Steel and Aluminium

Worldsteel: Global steel demand set to decline 2.8% in 2022 but increase 1% in 2023

Oct, 19, 2022 Posted by Gabriel Malheiros

Week 202242

Global steel demand is set to decline 2.3% this year, says the World Steel Association (Worldsteel) on the morning of Oct 19 in Brussels, where the industry association is based.

Last year, there was a 2.8% increase over the volume of 2020. The consumption of finished steel products is expected to reach 1.797 billion tonnes this year.

The information is part of the Short Range Outlook (SRO), prepared by the entity in April and October.

The SRO also included a forecast for 2023, which shows a reversal of this year’s scenario, with a recovery of 1% expected to reach 1.815 billion tonnes of steel consumed globally.

The forecast for 2022, compared to the previous one, reflects the repercussion of persistently rising inflation and rising interest rates globally.

“High inflation, monetary tightening, and China’s slowdown contributed to a difficult 2022,” the report states, “but infrastructure demand is expected to increase steel demand in 2023 slightly.”

Commenting on the outlook, Máximo Vedoya, president of Ternium (a steelmaker belonging to the Italian-Argentine group Techint) and chairman of the Economics Committee at Worldsteel, said that high energy prices, rising interest rates, and falling confidence had led to a deceleration of industrial steel consumption.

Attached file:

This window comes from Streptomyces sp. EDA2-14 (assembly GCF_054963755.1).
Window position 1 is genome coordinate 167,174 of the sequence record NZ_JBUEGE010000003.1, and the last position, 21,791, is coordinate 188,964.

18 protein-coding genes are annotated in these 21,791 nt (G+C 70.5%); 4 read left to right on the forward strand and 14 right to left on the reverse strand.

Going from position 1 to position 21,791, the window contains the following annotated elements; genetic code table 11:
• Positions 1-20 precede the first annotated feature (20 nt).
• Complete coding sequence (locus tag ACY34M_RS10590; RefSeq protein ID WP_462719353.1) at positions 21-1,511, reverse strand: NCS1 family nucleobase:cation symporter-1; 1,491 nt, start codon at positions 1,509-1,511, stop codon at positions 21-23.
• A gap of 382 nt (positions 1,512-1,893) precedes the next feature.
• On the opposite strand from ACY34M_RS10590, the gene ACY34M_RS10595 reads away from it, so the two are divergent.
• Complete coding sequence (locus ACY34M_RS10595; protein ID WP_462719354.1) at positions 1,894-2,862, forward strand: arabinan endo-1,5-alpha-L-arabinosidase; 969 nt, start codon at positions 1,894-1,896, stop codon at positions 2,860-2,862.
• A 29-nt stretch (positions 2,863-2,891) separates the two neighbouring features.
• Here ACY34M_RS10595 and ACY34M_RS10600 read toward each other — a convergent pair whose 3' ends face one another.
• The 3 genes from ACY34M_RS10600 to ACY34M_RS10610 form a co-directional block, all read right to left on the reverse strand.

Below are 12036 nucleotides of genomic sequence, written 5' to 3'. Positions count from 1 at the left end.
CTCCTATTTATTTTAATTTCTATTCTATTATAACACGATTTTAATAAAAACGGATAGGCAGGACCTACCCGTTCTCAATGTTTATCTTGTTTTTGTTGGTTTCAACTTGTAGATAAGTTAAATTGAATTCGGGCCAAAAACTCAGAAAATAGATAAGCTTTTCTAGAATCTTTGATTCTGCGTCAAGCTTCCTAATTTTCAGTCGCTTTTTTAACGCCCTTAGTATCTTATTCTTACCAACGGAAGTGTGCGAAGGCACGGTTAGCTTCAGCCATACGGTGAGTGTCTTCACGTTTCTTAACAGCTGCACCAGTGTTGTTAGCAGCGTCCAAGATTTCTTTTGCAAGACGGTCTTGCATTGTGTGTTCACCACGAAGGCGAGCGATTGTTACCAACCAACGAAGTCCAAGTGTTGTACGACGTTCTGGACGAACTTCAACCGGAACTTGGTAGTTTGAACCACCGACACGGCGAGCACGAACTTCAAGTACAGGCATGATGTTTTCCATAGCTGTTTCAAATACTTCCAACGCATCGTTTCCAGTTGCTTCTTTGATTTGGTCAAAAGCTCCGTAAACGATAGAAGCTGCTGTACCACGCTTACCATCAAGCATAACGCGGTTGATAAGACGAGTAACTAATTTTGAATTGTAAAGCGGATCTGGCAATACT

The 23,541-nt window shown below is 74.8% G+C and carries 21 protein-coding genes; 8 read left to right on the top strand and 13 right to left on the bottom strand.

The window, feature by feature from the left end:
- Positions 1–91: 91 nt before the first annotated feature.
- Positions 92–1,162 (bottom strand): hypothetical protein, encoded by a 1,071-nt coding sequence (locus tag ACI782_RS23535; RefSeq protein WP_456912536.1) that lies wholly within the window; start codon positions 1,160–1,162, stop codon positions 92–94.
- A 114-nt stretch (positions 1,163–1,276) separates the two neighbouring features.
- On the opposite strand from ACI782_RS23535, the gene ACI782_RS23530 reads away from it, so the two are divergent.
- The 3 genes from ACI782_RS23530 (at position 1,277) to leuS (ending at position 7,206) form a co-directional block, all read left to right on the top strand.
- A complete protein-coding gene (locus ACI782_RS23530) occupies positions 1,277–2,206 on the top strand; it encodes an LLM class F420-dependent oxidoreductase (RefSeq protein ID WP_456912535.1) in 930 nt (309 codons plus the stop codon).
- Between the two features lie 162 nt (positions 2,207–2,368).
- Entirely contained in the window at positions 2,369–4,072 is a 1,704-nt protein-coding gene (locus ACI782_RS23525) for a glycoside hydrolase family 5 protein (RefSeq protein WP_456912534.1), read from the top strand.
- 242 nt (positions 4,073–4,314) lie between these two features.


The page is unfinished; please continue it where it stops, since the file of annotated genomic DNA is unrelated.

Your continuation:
Vedoya added that the outlook for 2023 depends on the impact of tightening monetary policies and the ability of central banks to anchor inflation expectations. “In particular, the EU [European Union] outlook is subject to further downside risks due to high inflation and the energy crisis that was exacerbated by the Russia-Ukraine war,” the committee chairman said.

China’s impact

The demand recovery trend in China, the world’s largest producer and consumer of steel that occurred at the end of 2021, was reversed in the second quarter of 2022, as repeated Covid lockdowns resulted in a drastic cooling of the Chinese economy, according to the SRO report.

“The slump in the housing market has deepened, with real estate investment slowing for the worst in 30 years. All the main indicators of the real estate market are in negative territory, with construction areas contracting for the first time in modern history,” highlights the report on one of the sectors that consume the most steel in the Chinese economy.

The SRO points out that infrastructure investments are picking up due to government measures and will provide some support for steel demand later this year and into 2023.

According to the report, demand in China contracted by 6.6% in the first eight months of 2022. The forecast for the entire year is a 4% decrease [compared to 2021], with the second half having little impact. In 2023, new infrastructure projects and a slight recovery in the housing market may prevent steel demand from tightening further.

Source: Valor Econômico

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